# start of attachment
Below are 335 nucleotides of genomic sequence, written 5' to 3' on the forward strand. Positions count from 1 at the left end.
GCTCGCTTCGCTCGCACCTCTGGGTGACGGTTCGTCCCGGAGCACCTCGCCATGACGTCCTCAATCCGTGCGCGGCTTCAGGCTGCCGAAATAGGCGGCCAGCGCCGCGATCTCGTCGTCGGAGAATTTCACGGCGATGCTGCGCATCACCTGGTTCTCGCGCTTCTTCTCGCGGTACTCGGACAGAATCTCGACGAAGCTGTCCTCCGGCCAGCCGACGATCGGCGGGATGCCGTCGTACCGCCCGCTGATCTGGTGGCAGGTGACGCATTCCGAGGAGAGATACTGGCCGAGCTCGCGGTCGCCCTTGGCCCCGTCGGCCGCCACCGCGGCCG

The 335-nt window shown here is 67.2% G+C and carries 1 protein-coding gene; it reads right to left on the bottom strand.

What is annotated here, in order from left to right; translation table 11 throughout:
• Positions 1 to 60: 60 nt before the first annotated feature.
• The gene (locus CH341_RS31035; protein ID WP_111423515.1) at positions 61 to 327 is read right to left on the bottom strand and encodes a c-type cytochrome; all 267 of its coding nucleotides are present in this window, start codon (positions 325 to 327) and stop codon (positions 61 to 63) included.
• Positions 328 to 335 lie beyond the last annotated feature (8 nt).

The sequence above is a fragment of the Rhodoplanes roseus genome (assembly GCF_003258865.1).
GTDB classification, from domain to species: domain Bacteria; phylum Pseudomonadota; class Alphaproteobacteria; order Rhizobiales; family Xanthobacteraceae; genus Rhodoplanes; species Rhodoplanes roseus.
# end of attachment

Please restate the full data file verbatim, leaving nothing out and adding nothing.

Below are 335 nucleotides of genomic sequence, written 5' to 3' on the forward strand. Positions count from 1 at the left end.
GCTCGCTTCGCTCGCACCTCTGGGTGACGGTTCGTCCCGGAGCACCTCGCCATGACGTCCTCAATCCGTGCGCGGCTTCAGGCTGCCGAAATAGGCGGCCAGCGCCGCGATCTCGTCGTCGGAGAATTTCACGGCGATGCTGCGCATCACCTGGTTCTCGCGCTTCTTCTCGCGGTACTCGGACAGAATCTCGACGAAGCTGTCCTCCGGCCAGCCGACGATCGGCGGGATGCCGTCGTACCGCCCGCTGATCTGGTGGCAGGTGACGCATTCCGAGGAGAGATACTGGCCGAGCTCGCGGTCGCCCTTGGCCCCGTCGGCCGCCACCGCGGCCG

The 335-nt window shown here is 67.2% G+C and carries 1 protein-coding gene; it reads right to left on the bottom strand.

What is annotated here, in order from left to right; translation table 11 throughout:
• Positions 1 to 60: 60 nt before the first annotated feature.
• The gene (locus CH341_RS31035; protein ID WP_111423515.1) at positions 61 to 327 is read right to left on the bottom strand and encodes a c-type cytochrome; all 267 of its coding nucleotides are present in this window, start codon (positions 325 to 327) and stop codon (positions 61 to 63) included.
• Positions 328 to 335 lie beyond the last annotated feature (8 nt).

The sequence above is a fragment of the Rhodoplanes roseus genome (assembly GCF_003258865.1).
GTDB classification, from domain to species: domain Bacteria; phylum Pseudomonadota; class Alphaproteobacteria; order Rhizobiales; family Xanthobacteraceae; genus Rhodoplanes; species Rhodoplanes roseus.